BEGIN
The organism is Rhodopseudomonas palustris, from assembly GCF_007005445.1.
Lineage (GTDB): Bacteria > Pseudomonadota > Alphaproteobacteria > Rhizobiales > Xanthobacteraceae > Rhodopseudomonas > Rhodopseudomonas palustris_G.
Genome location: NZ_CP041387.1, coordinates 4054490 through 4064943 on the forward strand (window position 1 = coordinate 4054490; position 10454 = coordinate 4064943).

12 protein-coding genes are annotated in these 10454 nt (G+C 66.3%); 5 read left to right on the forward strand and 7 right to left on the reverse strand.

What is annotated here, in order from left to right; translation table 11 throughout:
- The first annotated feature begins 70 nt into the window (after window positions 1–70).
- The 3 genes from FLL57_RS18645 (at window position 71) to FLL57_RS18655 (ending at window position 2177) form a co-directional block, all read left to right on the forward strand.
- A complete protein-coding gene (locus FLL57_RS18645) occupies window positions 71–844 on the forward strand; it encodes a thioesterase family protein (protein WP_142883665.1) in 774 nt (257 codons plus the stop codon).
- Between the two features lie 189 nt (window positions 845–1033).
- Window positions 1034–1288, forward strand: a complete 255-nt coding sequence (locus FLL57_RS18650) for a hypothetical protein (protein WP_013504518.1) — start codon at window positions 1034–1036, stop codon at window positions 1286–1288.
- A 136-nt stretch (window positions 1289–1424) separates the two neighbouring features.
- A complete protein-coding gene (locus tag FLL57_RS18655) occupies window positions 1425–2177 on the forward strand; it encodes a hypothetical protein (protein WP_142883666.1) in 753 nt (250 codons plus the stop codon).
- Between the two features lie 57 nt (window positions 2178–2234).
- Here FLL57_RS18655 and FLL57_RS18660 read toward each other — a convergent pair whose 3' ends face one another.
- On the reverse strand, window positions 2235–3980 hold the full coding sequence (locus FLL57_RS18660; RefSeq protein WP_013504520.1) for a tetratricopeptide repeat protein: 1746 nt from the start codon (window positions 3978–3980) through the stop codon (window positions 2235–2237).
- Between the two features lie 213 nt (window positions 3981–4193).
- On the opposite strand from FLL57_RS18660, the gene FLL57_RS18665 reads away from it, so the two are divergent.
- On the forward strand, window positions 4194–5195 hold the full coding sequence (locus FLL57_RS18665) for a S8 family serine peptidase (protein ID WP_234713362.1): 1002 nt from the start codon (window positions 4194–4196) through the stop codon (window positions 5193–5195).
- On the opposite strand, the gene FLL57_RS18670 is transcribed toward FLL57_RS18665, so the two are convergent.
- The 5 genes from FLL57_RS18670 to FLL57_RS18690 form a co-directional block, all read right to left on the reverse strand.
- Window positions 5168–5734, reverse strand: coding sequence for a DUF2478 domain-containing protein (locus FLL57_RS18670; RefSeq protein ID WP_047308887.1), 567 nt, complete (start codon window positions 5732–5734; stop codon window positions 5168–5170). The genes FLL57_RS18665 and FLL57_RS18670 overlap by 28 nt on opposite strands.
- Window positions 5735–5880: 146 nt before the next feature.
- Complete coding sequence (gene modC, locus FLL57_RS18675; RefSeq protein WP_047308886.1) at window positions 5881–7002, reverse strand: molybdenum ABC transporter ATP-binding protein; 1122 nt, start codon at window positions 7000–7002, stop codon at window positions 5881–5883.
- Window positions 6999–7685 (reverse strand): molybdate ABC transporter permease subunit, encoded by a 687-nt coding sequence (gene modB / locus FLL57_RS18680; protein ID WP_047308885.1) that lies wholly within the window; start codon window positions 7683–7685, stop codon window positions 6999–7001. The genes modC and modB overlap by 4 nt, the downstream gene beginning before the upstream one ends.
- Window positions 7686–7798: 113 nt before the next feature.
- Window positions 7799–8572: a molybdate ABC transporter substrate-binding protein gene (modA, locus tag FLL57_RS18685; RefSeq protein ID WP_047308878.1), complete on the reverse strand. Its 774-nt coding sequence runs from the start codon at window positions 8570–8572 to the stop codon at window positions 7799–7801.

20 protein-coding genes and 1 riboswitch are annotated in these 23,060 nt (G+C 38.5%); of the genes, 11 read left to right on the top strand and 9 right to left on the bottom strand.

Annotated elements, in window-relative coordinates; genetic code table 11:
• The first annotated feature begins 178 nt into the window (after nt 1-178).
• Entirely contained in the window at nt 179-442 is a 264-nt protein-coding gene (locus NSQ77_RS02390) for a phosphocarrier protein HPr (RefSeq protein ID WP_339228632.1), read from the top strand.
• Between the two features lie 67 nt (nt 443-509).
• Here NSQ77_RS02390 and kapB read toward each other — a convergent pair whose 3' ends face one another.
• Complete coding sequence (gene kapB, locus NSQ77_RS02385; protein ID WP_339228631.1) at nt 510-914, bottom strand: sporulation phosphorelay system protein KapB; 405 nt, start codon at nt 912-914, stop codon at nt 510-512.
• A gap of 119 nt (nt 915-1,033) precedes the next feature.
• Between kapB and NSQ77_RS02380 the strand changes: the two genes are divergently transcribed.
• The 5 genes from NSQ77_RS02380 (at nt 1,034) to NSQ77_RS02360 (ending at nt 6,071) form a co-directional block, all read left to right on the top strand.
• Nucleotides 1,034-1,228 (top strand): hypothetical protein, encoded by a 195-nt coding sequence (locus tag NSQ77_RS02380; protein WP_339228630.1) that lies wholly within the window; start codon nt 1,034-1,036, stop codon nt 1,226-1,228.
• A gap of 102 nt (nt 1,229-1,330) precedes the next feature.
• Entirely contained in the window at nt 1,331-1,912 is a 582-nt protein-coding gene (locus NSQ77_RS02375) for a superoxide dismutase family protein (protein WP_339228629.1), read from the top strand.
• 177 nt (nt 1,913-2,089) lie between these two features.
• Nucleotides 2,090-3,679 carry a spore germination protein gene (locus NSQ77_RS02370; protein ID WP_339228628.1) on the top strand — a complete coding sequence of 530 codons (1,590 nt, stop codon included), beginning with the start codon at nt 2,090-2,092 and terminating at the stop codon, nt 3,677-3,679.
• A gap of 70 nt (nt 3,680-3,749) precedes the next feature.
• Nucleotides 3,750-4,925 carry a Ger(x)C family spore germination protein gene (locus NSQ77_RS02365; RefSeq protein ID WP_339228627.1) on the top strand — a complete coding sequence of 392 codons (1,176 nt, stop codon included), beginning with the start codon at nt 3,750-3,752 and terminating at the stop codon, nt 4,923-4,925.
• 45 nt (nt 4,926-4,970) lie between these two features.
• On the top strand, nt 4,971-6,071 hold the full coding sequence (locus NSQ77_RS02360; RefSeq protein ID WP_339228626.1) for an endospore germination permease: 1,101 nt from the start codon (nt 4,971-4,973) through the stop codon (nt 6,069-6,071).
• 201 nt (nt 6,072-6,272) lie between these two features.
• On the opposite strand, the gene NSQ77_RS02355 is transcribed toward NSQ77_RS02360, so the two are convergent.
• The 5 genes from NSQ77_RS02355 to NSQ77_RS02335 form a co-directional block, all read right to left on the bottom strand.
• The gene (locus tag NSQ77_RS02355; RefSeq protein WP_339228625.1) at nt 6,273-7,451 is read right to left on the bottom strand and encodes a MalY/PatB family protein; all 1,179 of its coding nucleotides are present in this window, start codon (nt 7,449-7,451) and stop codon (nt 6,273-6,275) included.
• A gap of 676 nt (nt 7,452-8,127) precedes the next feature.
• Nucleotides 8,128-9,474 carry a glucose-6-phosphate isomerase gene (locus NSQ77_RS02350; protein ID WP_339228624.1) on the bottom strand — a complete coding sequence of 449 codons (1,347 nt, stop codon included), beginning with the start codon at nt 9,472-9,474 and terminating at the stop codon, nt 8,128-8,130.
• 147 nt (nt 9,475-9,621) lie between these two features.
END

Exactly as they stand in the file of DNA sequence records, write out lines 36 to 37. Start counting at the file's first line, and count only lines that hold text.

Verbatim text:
• The 5 genes from NSQ77_RS02380 (at nt 1,034) to NSQ77_RS02360 (ending at nt 6,071) form a co-directional block, all read left to right on the top strand.
• Nucleotides 1,034-1,228 (top strand): hypothetical protein, encoded by a 195-nt coding sequence (locus tag NSQ77_RS02380; protein WP_339228630.1) that lies wholly within the window; start codon nt 1,034-1,036, stop codon nt 1,226-1,228.